With obstacles such as transportation and financial burdens, students have expressed concern over the accessibility of receiving mental health care from providers in the Nashville community. Bandas and Kipper-Smith acknowledge these challenges and are still talking through potential solutions. Additionally, every student at Vanderbilt is required to have health insurance, whether that is through the Gallagher student plan or a private plan that meets the same platinum standards.

For several years, many students have expressed concern about the delay from the moment they contact the PCC to the time they are seen. Bandas and Kipper-Smith believe that the transition to short-term care will free up availability for students contacting the center for the first time.

“Eighty-five percent of all requests are seen within seven days,” Kipper-Smith said. “We understand that it is a combination of the times we are offering and a student’s availability. But in order to address those concerns, we created a navigating distress group that is a drop-in group with skills and it’s a very cool idea that it functions as a holding group until they have their first therapy appointment.”

Center for Student Well-Being

The Center for Student Well-Being is another resource on campus that students can utilize for support with a variety of issues such as personal health and stress management. However, the impact of the implementation of short-term services at the PCC will be difficult to measure when it comes to the CSW.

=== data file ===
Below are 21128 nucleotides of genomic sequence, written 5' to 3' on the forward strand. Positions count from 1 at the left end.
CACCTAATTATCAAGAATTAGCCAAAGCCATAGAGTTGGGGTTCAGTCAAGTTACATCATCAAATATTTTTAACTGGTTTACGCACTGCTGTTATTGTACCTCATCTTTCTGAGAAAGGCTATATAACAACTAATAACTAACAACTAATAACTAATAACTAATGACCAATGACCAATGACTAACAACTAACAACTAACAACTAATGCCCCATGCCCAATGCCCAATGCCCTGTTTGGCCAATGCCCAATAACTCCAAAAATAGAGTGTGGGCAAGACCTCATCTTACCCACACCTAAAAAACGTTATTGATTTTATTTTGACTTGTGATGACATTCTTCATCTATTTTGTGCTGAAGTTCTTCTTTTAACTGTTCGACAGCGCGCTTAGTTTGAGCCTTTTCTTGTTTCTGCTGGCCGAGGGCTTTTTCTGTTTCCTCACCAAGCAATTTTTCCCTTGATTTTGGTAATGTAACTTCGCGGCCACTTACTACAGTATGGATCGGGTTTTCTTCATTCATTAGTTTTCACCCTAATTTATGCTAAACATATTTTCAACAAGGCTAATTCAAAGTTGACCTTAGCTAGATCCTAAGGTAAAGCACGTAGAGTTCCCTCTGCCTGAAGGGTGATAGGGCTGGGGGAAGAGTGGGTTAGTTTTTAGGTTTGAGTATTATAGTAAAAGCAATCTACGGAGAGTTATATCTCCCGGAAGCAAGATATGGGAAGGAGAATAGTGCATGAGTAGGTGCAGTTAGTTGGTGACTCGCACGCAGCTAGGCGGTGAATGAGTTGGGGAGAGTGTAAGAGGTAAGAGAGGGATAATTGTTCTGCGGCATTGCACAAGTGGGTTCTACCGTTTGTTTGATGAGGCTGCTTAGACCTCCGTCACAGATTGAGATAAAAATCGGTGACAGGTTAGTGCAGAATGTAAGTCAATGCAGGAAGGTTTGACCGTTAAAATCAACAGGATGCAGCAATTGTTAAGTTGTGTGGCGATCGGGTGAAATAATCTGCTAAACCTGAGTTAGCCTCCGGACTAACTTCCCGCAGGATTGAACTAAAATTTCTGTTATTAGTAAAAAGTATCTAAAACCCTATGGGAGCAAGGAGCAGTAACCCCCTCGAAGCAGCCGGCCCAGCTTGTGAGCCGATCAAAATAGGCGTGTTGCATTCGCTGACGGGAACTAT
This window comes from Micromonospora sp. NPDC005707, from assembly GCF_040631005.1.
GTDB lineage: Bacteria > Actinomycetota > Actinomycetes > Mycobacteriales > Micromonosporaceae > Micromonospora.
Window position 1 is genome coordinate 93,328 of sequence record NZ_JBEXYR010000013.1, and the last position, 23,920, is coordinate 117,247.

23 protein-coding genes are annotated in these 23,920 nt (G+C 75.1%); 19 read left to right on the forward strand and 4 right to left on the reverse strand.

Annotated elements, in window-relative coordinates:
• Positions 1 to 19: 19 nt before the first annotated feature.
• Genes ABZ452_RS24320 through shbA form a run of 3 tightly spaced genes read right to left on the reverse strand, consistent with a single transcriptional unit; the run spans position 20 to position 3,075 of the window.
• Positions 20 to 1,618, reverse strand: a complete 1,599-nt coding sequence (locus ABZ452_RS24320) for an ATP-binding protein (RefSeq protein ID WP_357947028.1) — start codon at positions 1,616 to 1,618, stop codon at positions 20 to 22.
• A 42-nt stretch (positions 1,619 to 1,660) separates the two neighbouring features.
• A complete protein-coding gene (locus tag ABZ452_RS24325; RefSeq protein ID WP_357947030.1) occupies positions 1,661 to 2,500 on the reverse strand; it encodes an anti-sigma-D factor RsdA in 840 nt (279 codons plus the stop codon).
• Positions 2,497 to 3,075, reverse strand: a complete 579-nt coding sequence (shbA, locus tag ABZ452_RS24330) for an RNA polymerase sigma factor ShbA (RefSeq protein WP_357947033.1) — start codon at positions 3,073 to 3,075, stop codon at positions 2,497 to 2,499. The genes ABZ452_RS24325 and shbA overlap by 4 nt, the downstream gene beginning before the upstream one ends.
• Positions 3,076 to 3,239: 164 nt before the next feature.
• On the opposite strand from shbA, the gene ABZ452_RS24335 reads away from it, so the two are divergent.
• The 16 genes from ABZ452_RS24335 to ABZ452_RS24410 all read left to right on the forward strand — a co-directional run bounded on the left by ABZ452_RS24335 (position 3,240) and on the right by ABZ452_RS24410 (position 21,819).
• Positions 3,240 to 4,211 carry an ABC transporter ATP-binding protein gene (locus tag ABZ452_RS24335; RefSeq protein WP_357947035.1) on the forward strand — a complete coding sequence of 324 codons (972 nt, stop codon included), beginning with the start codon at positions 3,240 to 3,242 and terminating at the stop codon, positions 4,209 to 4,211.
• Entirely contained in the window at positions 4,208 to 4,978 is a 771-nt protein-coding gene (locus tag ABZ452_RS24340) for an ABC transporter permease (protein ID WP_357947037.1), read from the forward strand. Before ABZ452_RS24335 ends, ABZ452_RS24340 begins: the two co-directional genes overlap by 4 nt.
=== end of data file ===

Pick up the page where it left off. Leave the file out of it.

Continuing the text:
“Right now, because of Health Insurance Portability and Accountability Act (HIPPA) Protections, the CSW doesn’t know if the PCC refers a student there,” Bandas said. “So I think we need to develop a mutual referral system so we can assess the effectiveness of both departments as well as their joint effectiveness.”

Because communication between the two centers is limited, there is no data regarding the caseloads and referrals. With high demand for services and inability to share clients’ information, these two resources experience difficulty with assessing the referral system and its effectiveness.

Looking Forward

Graduate students plan to build on their petition and continue a dialogue with the administration regarding mental health care. In response to the PCC’s new practices, the graduate student union organizing committee intends to pursue policy change.

“The organizing committee is planning to draft a ‘Mental Health Bill of Rights’ which would outline a set of policies that assure students—both undergraduate and graduate alike—that every Vanderbilt student will be guaranteed quality, affordable, professional and comprehensive mental health care, and that financial difficulties will be fully accounted for as needed,” Ahmed said.

As of now, the PCC will continue to operate with a focus on short-term care with the clinical review process in place.

“We cannot afford to offer long-term care to everyone. But we can, and we’re working very hard on offering excellent clinical care,” Kipper-Smith said.

Brandon Jacome-Mendez contributed to this article. 

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Kelly McHale (2020) is a writer for the Campus section of the Vanderbilt Hustler. She is from Fairfax, Virginia but now considers Nashville to be home as well. While she is currently undecided about her major, Kelly is interested in political activism and nonprofit work. Her favorite thing to do in Nashville is explore coffee shops.